Mauricio Pochettino admits Mousa Dembele’s game time is being carefully managed, in consultation with the Belgian, as Tottenham prepare to visit West Ham in Saturday’s London derby.
Dembele has a long-term foot problem which left him playing through the pain barrier at the end of last term. And, although he had an operation in May, he admitted during Spurs’ pre-season tour of the USA that he is unlikely to ever be entirely free of discomfort.
Tellingly, the 30-year-old is yet to start two games in the space of a week for the Lilywhites this campaign.
While he was in the line-up for the first three fixtures before the international break, they were all seven days apart – and since the midweek cup matches have begun, he has started alternate games.
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Dembele only played for the final 20 minutes at Everton on September 9 as Pochettino kept his midfielder fresh for the Wednesday night Champions League showdown with Borussia Dortmund.
He was then rested against Swansea last weekend – an unused substitute – before starting Tuesday’s League Cup tie against Barnsley at Wembley.
It now remains to be seen whether the pattern will continue – whether he will be named on the bench for a third successive Premier League game this weekend – and how he will then be used in the following two matches against Apoel Nicosia and Huddersfield over the next nine days.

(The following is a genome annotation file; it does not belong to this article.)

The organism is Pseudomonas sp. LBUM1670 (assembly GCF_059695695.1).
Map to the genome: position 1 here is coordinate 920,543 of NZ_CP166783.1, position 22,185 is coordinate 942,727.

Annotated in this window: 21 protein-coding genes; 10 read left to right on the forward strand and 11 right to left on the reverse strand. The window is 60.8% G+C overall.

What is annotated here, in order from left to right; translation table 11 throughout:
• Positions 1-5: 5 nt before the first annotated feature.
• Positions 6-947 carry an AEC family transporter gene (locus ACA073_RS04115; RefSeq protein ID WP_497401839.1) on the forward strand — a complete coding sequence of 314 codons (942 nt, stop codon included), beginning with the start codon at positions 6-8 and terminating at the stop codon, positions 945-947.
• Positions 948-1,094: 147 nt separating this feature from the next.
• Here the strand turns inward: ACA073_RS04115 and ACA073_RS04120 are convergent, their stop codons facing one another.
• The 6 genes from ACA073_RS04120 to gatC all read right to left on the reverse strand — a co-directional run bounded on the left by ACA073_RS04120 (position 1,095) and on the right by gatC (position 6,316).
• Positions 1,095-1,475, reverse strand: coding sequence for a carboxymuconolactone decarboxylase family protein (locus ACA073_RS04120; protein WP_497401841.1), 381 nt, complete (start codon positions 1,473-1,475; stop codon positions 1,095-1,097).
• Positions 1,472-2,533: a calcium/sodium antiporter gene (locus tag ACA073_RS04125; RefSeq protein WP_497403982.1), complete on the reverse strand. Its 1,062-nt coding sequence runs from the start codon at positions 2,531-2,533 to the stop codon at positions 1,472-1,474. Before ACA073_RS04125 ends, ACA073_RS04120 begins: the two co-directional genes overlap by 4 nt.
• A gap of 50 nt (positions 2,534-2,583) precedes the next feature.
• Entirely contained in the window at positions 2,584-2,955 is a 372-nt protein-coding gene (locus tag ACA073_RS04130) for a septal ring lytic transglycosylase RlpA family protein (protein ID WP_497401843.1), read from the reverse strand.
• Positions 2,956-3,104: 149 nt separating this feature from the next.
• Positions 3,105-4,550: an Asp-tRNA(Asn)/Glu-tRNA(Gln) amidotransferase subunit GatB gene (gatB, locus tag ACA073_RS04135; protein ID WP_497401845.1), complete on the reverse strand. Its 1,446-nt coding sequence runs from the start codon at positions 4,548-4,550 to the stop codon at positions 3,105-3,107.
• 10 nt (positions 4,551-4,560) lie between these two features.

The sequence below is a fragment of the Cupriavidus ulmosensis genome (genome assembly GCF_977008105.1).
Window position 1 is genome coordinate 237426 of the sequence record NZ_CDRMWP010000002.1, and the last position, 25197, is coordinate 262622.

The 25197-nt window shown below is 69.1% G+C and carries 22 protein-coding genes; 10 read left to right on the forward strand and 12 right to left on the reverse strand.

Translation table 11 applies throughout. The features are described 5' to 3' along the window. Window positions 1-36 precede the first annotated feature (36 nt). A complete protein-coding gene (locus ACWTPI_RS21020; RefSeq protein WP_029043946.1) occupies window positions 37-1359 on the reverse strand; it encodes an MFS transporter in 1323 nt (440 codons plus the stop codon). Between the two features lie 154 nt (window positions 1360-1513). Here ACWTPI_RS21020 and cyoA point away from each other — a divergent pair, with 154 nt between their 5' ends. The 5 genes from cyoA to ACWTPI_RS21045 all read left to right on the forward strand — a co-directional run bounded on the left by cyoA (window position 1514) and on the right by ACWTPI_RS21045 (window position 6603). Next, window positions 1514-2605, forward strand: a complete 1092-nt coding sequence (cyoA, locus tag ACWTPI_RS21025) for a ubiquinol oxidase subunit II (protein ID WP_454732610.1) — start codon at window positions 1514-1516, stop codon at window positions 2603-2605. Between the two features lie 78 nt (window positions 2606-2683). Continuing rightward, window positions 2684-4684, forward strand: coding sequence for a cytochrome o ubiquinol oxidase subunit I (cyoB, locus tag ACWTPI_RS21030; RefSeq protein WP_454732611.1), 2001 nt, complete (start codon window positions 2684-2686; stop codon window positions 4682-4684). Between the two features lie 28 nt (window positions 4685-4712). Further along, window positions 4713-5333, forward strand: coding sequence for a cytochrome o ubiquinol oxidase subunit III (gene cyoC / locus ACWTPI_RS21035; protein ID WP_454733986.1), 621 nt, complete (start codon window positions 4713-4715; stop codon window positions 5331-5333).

“It’s so important to manage properly with him,” said Pochettino. “We have a very good communication between the doctor, physio, sports science and coaching staff to try to help him. To help him is to help the team. He is such an important player for us.
“To manage [him] properly is the key – to keep him fit and try to provide all the quality that he has to the team.
“I’ve told you many, many times that, for me, he’s one of the geniuses that I’ve met in football. Always it’s so important to hear him, to share the decisions. That relationship is so important to help him, and if he feels well he helps the team.”
Pressed further on the subject, Pochettino said: “I cannot say anything because that is a private matter and it is more the doctor who can explain better. In a private matter, that is a medical matter, it’s so difficult to speak.”
Then asked about Dembele’s form so far this term, Pochettino responded: “Like all the players, good and not so good – sometimes better in some games.
“In 10 months when you compete, it’s so difficult that the 24 players keep the same level because many things happen around the players or inside – they are human, they are not machines.
“You know very well [yourselves] that sometimes you are in a good mood, bad mood, you are sick, you eat something or you drink too much one night because you are at some party and then, the day after, you are weak! It’s because everyone is human, and the players are human.”
Given Dembele’s ongoing foot problem and Victor Wanyama’s absence due to a knee injury, Harry Winks’ return to full fitness is welcome for Pochettino, who can also call on Eric Dier – the man who scored a 90th-minute winner on his debut at West Ham in 2014.